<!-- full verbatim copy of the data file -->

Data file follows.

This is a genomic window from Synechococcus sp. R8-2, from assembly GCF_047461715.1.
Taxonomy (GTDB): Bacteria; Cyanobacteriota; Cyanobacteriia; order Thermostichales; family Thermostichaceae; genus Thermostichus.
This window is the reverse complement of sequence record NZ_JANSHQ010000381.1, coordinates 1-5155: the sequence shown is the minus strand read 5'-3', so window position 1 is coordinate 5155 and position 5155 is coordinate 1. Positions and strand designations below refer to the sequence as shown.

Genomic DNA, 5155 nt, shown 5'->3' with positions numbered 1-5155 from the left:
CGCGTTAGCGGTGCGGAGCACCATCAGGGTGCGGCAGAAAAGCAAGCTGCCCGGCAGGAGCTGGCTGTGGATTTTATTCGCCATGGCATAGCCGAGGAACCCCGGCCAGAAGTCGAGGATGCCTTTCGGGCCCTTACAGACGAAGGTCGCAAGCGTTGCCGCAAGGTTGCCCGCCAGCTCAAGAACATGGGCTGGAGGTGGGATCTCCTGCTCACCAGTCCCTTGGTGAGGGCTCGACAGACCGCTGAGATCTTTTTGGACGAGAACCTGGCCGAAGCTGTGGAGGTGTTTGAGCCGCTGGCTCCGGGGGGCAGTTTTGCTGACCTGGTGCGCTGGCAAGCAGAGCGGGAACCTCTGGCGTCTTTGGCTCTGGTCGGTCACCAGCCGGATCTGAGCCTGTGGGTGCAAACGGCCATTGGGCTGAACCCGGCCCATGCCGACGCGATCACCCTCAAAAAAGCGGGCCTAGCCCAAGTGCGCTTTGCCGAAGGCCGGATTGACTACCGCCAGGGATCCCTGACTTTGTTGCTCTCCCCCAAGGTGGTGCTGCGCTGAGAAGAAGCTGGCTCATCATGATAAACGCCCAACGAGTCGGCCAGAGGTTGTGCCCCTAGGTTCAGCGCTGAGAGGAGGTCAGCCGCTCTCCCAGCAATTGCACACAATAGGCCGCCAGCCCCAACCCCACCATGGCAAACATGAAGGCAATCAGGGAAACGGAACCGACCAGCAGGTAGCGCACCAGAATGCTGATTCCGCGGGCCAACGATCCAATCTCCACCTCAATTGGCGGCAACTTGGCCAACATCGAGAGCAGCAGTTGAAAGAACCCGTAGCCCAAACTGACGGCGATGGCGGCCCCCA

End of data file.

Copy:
This is a genomic window from Synechococcus sp. R8-2, from assembly GCF_047461715.1.
Taxonomy (GTDB): Bacteria; Cyanobacteriota; Cyanobacteriia; order Thermostichales; family Thermostichaceae; genus Thermostichus.
This window is the reverse complement of sequence record NZ_JANSHQ010000381.1, coordinates 1-5155: the sequence shown is the minus strand read 5'-3', so window position 1 is coordinate 5155 and position 5155 is coordinate 1. Positions and strand designations below refer to the sequence as shown.

Genomic DNA, 5155 nt, shown 5'->3' with positions numbered 1-5155 from the left:
CGCGTTAGCGGTGCGGAGCACCATCAGGGTGCGGCAGAAAAGCAAGCTGCCCGGCAGGAGCTGGCTGTGGATTTTATTCGCCATGGCATAGCCGAGGAACCCCGGCCAGAAGTCGAGGATGCCTTTCGGGCCCTTACAGACGAAGGTCGCAAGCGTTGCCGCAAGGTTGCCCGCCAGCTCAAGAACATGGGCTGGAGGTGGGATCTCCTGCTCACCAGTCCCTTGGTGAGGGCTCGACAGACCGCTGAGATCTTTTTGGACGAGAACCTGGCCGAAGCTGTGGAGGTGTTTGAGCCGCTGGCTCCGGGGGGCAGTTTTGCTGACCTGGTGCGCTGGCAAGCAGAGCGGGAACCTCTGGCGTCTTTGGCTCTGGTCGGTCACCAGCCGGATCTGAGCCTGTGGGTGCAAACGGCCATTGGGCTGAACCCGGCCCATGCCGACGCGATCACCCTCAAAAAAGCGGGCCTAGCCCAAGTGCGCTTTGCCGAAGGCCGGATTGACTACCGCCAGGGATCCCTGACTTTGTTGCTCTCCCCCAAGGTGGTGCTGCGCTGAGAAGAAGCTGGCTCATCATGATAAACGCCCAACGAGTCGGCCAGAGGTTGTGCCCCTAGGTTCAGCGCTGAGAGGAGGTCAGCCGCTCTCCCAGCAATTGCACACAATAGGCCGCCAGCCCCAACCCCACCATGGCAAACATGAAGGCAATCAGGGAAACGGAACCGACCAGCAGGTAGCGCACCAGAATGCTGATTCCGCGGGCCAACGATCCAATCTCCACCTCAATTGGCGGCAACTTGGCCAACATCGAGAGCAGCAGTTGAAAGAACCCGTAGCCCAAACTGACGGCGATGGCGGCCCCCA